The International Game Developers Association has released another wave of results from its Developer Satisfaction Survey. The group today released an assortment of statistics underscoring continued disparities throughout the games industry for women and developers of color, as shown by the results of its 2015 survey.
IGDA executive director Kate Edwards told GamesIndustry.biz that there continue to be significant differences in pay and opportunity between demographics. While 10% of men earn $150,000 or more, only 3% of women in the industry find themselves in that top pay range. Women and men were almost equally likely to report working in a management role of some kind (37% of women, 38% of men), but women were less likely to hold senior management positions (19% of women, compared to 23% of men).
The picture is more striking for developers of color, where only 3% of respondents held a senior management role. When asked about the top pay range figure for developers of color, Edwards said that 45% of white developers make over $75,000 a year, while only 35% of non-white developers make that much. Developers of color are also over-represented at the low end of the income scale, where 26% of non-white developers made less than $15,000 annually, compared to 17% of white developers.
Those disparities are perceived differently by each group. When asked if they felt there is equal treatment and opportunity for all in the games industry, 49% of non-white developers said there was. That was up from 23% in the 2014 Developer Satisfaction survey, but Edwards couldn't point to any specific factor in the time between those surveys that could be attributed for such a leap.
Speaking more generally, women and men alike were increasingly likely to say the industry failed to provide equal treatment and opportunity. 67% of women saw the industry as not providing that equality, up from 55% in 2014. Meanwhile, 46% of men saw the industry playing field as being slanted against some, up from 44% the year before.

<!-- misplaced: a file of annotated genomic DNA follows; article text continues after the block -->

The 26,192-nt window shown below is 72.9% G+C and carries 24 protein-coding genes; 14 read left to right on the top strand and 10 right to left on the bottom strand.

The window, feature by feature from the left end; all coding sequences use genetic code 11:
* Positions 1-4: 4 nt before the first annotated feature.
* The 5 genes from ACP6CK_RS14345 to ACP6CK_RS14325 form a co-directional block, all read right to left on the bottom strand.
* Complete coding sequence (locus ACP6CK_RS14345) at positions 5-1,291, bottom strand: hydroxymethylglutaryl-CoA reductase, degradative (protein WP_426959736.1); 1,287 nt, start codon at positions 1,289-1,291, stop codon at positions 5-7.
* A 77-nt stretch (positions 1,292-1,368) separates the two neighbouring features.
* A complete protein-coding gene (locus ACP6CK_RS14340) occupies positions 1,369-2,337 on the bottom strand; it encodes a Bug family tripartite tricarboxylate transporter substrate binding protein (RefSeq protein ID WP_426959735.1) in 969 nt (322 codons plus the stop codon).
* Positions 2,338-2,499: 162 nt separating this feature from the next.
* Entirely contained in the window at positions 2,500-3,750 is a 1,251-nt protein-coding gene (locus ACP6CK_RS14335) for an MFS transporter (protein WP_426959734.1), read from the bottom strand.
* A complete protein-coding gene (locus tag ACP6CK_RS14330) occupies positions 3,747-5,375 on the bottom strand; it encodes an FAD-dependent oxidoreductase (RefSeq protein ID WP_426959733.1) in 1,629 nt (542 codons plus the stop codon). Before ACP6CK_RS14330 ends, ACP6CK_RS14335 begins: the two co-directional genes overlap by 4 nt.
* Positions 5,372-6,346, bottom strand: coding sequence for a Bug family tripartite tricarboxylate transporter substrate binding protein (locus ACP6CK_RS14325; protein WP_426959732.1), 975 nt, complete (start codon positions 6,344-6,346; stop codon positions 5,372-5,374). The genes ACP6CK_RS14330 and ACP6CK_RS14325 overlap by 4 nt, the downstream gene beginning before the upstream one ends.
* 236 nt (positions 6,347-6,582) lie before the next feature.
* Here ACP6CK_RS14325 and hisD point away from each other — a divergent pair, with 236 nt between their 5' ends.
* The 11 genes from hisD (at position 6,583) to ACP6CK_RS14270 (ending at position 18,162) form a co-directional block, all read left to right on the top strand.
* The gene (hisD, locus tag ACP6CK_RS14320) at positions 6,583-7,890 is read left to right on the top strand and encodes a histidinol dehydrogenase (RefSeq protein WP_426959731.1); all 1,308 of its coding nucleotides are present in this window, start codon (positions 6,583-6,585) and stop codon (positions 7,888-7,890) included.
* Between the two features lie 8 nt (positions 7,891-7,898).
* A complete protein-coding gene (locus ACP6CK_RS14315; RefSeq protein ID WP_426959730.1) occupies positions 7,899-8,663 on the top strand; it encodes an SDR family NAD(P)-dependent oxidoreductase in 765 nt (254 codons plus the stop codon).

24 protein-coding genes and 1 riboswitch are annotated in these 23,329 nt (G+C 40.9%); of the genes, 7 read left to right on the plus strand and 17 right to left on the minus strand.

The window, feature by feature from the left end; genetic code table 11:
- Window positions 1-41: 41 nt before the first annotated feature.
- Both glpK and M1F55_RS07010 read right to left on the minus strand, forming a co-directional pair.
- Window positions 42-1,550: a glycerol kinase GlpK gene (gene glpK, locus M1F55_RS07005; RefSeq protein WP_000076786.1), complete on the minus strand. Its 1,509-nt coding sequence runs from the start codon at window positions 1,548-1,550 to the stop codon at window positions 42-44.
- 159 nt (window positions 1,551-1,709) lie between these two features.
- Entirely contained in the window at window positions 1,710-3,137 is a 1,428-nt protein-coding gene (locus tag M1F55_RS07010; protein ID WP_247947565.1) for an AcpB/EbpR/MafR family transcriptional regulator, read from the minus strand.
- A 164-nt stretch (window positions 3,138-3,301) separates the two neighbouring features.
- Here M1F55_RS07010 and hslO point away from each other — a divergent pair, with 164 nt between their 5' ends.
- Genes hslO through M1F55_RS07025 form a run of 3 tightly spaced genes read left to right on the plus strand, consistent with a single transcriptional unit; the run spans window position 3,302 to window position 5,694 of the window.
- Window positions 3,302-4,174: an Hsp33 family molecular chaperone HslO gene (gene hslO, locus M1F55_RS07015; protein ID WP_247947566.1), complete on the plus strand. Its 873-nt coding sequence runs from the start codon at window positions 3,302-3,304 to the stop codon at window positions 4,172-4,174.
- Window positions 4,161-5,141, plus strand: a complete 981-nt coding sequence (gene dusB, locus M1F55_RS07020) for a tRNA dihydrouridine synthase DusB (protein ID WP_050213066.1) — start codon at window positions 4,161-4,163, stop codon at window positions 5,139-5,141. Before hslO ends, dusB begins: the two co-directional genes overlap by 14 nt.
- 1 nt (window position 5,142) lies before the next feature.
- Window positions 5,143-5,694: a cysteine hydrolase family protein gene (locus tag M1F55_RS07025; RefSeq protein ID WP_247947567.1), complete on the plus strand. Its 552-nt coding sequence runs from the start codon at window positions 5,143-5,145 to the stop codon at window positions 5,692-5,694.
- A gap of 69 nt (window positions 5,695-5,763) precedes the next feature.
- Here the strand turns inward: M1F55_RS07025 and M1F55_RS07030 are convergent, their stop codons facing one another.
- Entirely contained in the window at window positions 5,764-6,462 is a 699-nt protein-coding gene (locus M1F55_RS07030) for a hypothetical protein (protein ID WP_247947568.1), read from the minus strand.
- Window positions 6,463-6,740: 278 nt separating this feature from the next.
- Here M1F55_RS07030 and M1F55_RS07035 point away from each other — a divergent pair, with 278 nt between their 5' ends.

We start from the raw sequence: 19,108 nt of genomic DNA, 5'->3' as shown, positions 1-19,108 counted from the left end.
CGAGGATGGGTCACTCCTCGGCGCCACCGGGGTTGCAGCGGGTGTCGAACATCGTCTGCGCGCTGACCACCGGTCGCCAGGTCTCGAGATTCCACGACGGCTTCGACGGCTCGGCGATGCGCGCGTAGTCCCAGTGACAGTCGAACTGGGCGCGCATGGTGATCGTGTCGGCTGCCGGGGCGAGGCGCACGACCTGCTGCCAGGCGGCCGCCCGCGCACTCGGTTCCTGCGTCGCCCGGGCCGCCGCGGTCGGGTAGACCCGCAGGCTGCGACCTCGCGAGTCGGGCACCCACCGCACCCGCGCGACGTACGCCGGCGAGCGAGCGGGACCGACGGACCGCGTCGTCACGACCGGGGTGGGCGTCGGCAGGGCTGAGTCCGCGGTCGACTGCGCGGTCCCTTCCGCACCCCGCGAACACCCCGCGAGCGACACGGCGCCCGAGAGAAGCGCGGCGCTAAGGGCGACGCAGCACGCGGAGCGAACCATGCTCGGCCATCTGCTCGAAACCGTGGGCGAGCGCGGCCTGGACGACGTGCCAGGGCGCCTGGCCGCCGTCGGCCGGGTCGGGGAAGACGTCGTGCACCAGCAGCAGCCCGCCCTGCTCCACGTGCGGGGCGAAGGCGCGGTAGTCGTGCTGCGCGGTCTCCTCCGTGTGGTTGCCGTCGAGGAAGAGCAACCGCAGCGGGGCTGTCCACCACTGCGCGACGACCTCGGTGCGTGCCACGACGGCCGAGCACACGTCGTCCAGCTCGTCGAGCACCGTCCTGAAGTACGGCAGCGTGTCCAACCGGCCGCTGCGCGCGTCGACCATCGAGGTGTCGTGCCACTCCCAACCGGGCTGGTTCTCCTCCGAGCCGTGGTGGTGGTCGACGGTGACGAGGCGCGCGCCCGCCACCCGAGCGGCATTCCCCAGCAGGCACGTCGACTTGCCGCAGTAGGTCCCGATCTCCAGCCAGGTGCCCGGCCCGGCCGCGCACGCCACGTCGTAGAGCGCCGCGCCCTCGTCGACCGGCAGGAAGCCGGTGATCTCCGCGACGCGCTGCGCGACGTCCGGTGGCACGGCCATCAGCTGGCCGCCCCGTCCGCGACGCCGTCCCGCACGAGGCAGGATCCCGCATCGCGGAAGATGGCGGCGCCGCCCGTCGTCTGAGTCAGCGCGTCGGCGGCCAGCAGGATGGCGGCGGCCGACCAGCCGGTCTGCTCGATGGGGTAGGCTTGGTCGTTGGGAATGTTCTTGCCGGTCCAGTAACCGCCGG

"I think a big part of it is we're seeing the perception from two angles," Edwards said. "The men basically see that yes, there is a problem, but it's not as big a problem as the women see it from their perspective."
As for how to make the industry more equitable for developers of all kinds, there are a number of problems, among them the lack of a good model to follow. Hollywood and Silicon Valley are the most obvious parallels for the games industry from a creative and technical perspective, but both places are themselves struggling with issues of race and gender representation within the workforce, arguably even moreso than the games industry.
"I think there's an opportunity for the game industry to actually show some level of leadership, being an artistic-technical kind of industry that we are. We can actually make changes that better model those who are playing our games and using our products," Edwards said, adding, "While there are a lot of good programs out there attempting to do this, especially on local and regional levels, I think the industry as a whole needs to do even more and do a bigger push to try and attract more people of color, more women, and more people who should be a part of this industry. We want them to be a part of this industry because we know the more diverse our workforce, the more diverse our game types and content and gameplay can potentially be."